## Teaser 3119: Hidden powers

**From The Sunday Times, 3rd July 2022** [link] [link]

My grandson is studying “History since the Battle of Hastings”. I made him a game, which consisted of a row of nine cards, each with a different non-zero digit on it. Throw a standard die, note the number of spots displayed, count that number of places along the row and pause there. Throw the die again, move the corresponding number of places further along and pause again. Repeat this until you come off the end of the row, noting the digit or digits you paused on and put these together in the same order, to produce a number.

Keeping the cards in the same order I asked my grandson to try to produce a square or cube or higher power. He eventually discovered that the lowest possible such number was equal to the number of one of the years that he had been studying.

What is the order of the nine digits along the row?

[teaser3119]

## Jim Randell 5:54 pm

on1 July 2022 Permalink |It took me a little while to understand how this puzzle is supposed to work.

And despite my initial misgivings there is only one possible arrangement of digits that can lead to the situation described.

The following Python program isn’t very quick (it tries all possible arrangements of digits), but it does find the required arrangement.

The code to generate powers is adapted from

Teaser 683andEnigma 1777.It runs in 669ms.

Run:[ @replit ]Solution:The order of the digits is: 1, 9, 8, 7, 5, 2, 3, 4, 6.And the smallest (and onliest) power which can be made by rolling the die is 1936, with rolls of (1, 1, 5, 2, *).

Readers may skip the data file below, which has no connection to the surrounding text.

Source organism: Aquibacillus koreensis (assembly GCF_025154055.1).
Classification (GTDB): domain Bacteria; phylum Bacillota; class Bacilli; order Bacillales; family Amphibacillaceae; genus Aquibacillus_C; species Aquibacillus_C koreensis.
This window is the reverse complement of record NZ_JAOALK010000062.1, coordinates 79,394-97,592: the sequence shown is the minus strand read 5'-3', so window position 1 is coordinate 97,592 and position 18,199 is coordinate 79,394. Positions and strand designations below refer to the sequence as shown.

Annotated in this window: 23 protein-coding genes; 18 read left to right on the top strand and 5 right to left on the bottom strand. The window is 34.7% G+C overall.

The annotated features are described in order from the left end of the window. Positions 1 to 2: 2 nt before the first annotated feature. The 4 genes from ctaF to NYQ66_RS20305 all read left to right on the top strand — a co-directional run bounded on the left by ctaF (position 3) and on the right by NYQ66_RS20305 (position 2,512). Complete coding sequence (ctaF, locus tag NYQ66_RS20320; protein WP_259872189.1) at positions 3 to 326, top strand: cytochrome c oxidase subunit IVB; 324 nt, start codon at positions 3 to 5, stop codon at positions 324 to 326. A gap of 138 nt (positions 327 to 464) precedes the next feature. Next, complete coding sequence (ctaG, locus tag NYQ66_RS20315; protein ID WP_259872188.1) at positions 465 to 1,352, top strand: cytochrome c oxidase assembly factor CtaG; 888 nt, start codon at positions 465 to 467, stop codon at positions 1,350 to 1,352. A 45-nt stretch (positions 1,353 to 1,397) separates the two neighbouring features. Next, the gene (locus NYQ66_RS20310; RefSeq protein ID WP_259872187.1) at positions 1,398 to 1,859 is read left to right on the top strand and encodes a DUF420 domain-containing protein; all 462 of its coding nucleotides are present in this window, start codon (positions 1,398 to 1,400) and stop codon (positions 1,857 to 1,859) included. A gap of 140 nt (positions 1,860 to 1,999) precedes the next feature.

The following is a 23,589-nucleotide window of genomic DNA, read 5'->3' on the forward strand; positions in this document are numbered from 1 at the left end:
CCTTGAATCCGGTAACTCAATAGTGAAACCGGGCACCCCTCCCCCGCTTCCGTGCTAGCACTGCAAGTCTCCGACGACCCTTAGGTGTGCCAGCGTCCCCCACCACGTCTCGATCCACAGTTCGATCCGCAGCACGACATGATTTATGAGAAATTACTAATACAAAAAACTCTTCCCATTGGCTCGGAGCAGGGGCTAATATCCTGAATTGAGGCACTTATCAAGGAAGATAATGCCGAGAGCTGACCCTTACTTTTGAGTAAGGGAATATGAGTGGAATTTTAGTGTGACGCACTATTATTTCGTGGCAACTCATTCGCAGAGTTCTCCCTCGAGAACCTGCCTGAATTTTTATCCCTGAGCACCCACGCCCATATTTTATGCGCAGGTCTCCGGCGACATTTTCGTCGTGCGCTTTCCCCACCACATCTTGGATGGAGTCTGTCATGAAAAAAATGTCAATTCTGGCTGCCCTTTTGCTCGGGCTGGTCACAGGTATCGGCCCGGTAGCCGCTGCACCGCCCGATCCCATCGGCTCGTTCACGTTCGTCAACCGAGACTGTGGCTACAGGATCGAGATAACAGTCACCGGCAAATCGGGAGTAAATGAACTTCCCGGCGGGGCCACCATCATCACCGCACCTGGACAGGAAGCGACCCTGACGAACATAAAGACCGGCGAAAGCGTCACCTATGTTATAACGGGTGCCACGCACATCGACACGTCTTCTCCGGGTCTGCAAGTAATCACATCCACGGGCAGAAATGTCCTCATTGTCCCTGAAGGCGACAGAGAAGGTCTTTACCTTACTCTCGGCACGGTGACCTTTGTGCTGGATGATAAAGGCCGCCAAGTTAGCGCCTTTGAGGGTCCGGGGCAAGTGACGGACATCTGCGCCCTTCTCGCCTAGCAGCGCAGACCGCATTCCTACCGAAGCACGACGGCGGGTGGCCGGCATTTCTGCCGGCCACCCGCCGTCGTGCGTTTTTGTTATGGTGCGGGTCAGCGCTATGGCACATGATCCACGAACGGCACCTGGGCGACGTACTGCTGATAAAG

Although the puzzle talks about the

lowestpower that can be generated, it turns out it is theonly(non-trivial) power that can be generated with the required arrangement of cards.The puzzle will continue to work in the future, until the year 4913 (= 17³) is incorporated into the history book.

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## Jim Randell 10:13 am

on2 July 2022 Permalink |Here’s a faster (but slightly longer) program. Instead of just trying all possible arrangements of digits, it recursively constructs arrangements that

cannotgive powers less than 1066, and then finds which greater powers can be made.It runs in 174ms.

Run:[ @replit ]LikeLiked by 1 person

## Frits 11:28 pm

on1 July 2022 Permalink |Reusing my code of Teaser 683 and using Jim’s early performance enhancement (also considering number 1 as a power).

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## Frits 9:29 am

on2 July 2022 Permalink |Python 3.9 introduced multiple arguments version of math.gcd so math.gcd() can be used instead of mult_gcd().

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## Jim Randell 10:14 am

on2 July 2022 Permalink |Or you can use

enigma.mgcd()which will work in a wide variety of Python implementations.LikeLike

## Frits 2:50 pm

on2 July 2022 Permalink |Just as with Jim ‘s third program only calling solve() for 49 permutations.

Doing the checks for 2-digit and 3-digit powers in a general way is a bit slower.

Also storing digit positions in a dictionary to minimize index() calls is a bit slower.

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## Frits 4:04 pm

on2 July 2022 Permalink |Without recursion.

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## Frits 5:48 pm

on8 July 2022 Permalink |LikeLike